I wasn't planning on planting onions. Why plant onions? They are cheap and plentiful at the grocery story. They aren't nearly as desirable as heirloom tomatoes. And they are nowhere as unusual as purple peas or white carrots.
But when I saw the red onion sets on the store shelf I knew I just had to give them a go. For one thing, onions are among the earliest veggies that can be planted out in the garden. They'll be the first to produce some greens too. Aside from fulfilling my need to get outside and start digging on the dirt, though, I blame my yen for onions on last year's garlic crop.
Here's this year's garlic poking through the dirt. This is garlic planted from bulbs I harvested last summer. I've got three rows on the go. I can't wait to harvest again in late July or August. I have a very vivid memory of laying the garlic out on sheets of newspaper to dry. Then, days later, I remember checking to see if the garlic had cured. The soil-covered outer skin crumble to dust in my fingers revealing this............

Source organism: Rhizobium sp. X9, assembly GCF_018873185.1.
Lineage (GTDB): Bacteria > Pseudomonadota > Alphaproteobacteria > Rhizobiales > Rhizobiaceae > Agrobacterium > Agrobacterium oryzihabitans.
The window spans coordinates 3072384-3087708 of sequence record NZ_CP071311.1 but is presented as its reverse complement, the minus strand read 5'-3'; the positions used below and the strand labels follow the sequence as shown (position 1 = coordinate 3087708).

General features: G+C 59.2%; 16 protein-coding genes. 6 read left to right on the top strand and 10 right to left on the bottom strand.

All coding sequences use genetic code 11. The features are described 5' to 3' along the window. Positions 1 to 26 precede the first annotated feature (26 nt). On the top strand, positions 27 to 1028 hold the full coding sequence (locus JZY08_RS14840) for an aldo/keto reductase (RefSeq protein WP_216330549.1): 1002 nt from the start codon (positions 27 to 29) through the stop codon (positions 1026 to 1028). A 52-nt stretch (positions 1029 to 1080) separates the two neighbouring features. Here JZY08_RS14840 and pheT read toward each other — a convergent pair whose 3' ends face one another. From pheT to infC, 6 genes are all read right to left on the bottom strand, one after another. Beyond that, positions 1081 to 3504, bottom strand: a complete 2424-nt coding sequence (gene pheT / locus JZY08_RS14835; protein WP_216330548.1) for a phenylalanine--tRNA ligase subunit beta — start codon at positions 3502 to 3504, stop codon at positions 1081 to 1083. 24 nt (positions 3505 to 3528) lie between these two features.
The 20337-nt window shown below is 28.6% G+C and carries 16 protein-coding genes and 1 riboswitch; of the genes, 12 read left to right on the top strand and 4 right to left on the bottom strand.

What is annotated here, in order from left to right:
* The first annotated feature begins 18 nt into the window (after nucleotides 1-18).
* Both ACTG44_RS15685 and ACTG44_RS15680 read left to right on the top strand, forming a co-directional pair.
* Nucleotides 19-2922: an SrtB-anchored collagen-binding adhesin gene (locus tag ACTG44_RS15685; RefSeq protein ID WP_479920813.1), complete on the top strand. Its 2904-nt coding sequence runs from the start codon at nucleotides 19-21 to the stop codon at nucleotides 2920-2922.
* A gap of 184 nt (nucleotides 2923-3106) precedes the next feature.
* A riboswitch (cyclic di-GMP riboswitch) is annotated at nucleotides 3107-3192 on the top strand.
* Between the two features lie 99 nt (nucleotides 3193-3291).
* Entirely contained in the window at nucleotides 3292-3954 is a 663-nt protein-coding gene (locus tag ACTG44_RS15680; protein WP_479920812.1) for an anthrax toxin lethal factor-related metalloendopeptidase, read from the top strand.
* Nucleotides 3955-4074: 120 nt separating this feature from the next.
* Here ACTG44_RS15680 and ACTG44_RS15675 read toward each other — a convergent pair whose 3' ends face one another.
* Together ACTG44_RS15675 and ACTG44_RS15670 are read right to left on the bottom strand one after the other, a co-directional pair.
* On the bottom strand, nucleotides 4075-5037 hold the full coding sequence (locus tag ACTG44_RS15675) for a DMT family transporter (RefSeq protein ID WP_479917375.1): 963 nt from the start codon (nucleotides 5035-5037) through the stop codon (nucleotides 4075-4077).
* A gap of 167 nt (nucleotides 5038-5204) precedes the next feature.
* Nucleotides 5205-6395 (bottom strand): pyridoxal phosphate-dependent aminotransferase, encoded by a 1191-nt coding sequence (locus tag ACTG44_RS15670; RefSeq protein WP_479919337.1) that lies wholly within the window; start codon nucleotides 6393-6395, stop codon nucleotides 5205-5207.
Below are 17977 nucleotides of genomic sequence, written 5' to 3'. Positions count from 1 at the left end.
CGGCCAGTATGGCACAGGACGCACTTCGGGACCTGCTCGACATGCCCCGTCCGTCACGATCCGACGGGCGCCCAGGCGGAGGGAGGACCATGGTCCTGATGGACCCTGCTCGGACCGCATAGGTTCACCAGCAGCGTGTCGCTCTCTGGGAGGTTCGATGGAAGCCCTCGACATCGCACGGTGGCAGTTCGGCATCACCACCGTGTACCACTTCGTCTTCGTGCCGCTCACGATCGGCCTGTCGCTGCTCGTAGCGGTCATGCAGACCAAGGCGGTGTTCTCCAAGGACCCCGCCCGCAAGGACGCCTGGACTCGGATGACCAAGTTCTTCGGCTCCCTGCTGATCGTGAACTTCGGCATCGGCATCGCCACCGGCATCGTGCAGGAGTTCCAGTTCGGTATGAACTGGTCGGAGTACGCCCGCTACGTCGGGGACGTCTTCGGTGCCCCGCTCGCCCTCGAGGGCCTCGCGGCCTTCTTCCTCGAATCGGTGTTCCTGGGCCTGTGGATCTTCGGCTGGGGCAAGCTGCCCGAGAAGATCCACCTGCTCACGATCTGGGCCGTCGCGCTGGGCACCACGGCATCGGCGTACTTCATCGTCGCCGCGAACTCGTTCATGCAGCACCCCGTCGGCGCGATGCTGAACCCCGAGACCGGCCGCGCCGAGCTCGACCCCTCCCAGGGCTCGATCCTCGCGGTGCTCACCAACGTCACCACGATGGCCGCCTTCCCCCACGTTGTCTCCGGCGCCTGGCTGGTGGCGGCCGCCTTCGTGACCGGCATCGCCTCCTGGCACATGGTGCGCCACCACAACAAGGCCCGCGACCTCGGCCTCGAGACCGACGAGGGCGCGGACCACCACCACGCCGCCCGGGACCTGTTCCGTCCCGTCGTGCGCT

Is it too cheesy to describe garlic as "beautiful." I was quite pleased with the job I did trimming the foliage and tangle of roots before storing the garlic in mesh bags for use through the winter. I think I have about three cloves left. The flavour is outstanding. The whole process (planting, harvesting, curing, cooking) has been very satisfying. I increased my garlic crop last fall by about a third. Now, I wish I had planted a little more. The onion sets are a chance to mimic the garlic experience. And if everything goes according to plan, at this time next year, I'll still be cooking with home-grown goodness.